ContributorsPublishersAdvertisers

Minnesota DNR unveils what deer hunters can expect this season

Bring Me The News
Bring Me The News
 2021-10-18
https://img.particlenews.com/image.php?url=3umZF0_0cV07aW300
Oct 18, 2021

It's shaping up to be a good deer hunting season in most areas of Minnesota, wildlife officials say.

The firearms deer season opens Saturday, Nov. 6, and nearly 500,000 hunters are expected to participate this season, the Minnesota Department of Natural Resources (DNR) said Monday.

The DNR's wildlife managers say weather has been favorable so far this year and there are "good opportunities to harvest deer in most areas," the release said.

"Currently, managers report dry conditions that can improve hunter access due [to] low water conditions in wetlands, floodplains and small water bodies," the DNR says. "Dry conditions are also resulting in greater fire danger, and deer hunters are advised to be careful with any heat source that can cause a spark."

The DNR says hunters help keep deer numbers in line with state deer population goals. It's the primary tool used to manage deer populations.

Here's a look at what to expect this year in different areas of the state:

Southern Minnesota

The drought conditions for much of the year had "no measurable impact" on the deer herd in southern Minnesota and the DNR says fawn production "was good."

The overall deer habitat is in good shape despite the drought conditions. In fact, river floodplains had two years to recover after persistent flooding.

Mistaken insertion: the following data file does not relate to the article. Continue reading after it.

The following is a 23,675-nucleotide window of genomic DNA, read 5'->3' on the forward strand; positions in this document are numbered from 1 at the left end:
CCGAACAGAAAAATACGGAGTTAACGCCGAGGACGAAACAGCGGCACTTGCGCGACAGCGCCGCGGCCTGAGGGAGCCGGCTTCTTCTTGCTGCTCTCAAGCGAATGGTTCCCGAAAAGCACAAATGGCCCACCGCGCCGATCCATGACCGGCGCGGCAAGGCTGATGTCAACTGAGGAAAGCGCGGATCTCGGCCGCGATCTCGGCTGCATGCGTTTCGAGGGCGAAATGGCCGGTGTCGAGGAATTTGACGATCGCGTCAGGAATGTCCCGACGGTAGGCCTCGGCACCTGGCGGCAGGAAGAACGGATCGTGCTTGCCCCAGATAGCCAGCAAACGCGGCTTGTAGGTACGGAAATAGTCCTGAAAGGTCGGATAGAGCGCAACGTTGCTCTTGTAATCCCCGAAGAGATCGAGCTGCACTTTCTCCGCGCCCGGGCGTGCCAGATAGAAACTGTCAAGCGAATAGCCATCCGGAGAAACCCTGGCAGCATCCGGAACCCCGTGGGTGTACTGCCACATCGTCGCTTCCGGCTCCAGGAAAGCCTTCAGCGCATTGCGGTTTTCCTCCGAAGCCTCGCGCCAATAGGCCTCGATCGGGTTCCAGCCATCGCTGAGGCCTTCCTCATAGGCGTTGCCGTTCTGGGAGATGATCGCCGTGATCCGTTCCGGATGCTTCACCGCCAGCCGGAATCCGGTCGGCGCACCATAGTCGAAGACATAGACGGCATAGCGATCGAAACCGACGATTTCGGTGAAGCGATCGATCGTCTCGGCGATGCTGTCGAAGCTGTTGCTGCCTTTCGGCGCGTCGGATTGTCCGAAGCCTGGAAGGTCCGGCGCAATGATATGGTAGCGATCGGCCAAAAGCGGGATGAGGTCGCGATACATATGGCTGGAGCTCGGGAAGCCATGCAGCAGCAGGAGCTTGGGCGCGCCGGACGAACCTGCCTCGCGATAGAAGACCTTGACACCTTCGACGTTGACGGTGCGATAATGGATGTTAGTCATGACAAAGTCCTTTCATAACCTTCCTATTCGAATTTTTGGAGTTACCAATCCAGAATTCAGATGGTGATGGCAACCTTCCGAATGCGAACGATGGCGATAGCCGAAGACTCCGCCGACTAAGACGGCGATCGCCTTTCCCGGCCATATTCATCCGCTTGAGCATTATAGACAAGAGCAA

River floodplains, which offer some of the best deer habitats in the region, are providing "excellent cover for deer, which bodes well for deer hunters," the DNR said in its release.

"Upland grassland areas and wetland basins are in good shape as well, and hunters may encounter lower water levels or completely dry wetland basins, the DNR said. "Conditions will be spotty with recent rains."

The DNR also notes that the fall crop harvest is in full swing and is ahead of schedule, which is good news for hunters because deer will start using other habitats as cover instead of corn.

In southern Minnesota, the DNR has adjusted some deer permit boundaries, which impacts regions 237, 275, 276, 281, 282, 283 and 295. The DNR says this will make population modeling more accurate, and they were something local hunters requested.

The Minnesota DNR's website has information about each permit area statewide and CWD areas.

Central Minnesota

Deer populations are "robust" in the central part of the state and are above to well-above goal levels throughout nearly all central Minnesota permit areas, the DNR says. Many permit areas allow hunters to kill up to three deer.

Like southern Minnesota, things are also quite dry in central Minnesota due to the summer drought. Recent rainfall has greened things up a bit but many wetlands are dry to low, which the DNR says will improve hunter access.

And the crop harvest is a couple weeks ahead of schedule in some areas, with the majority of crops expected to be harvested by the start of firearms deer season, the DNR said. This is good news for hunters as deer will start using other habitats as cover instead of corn fields.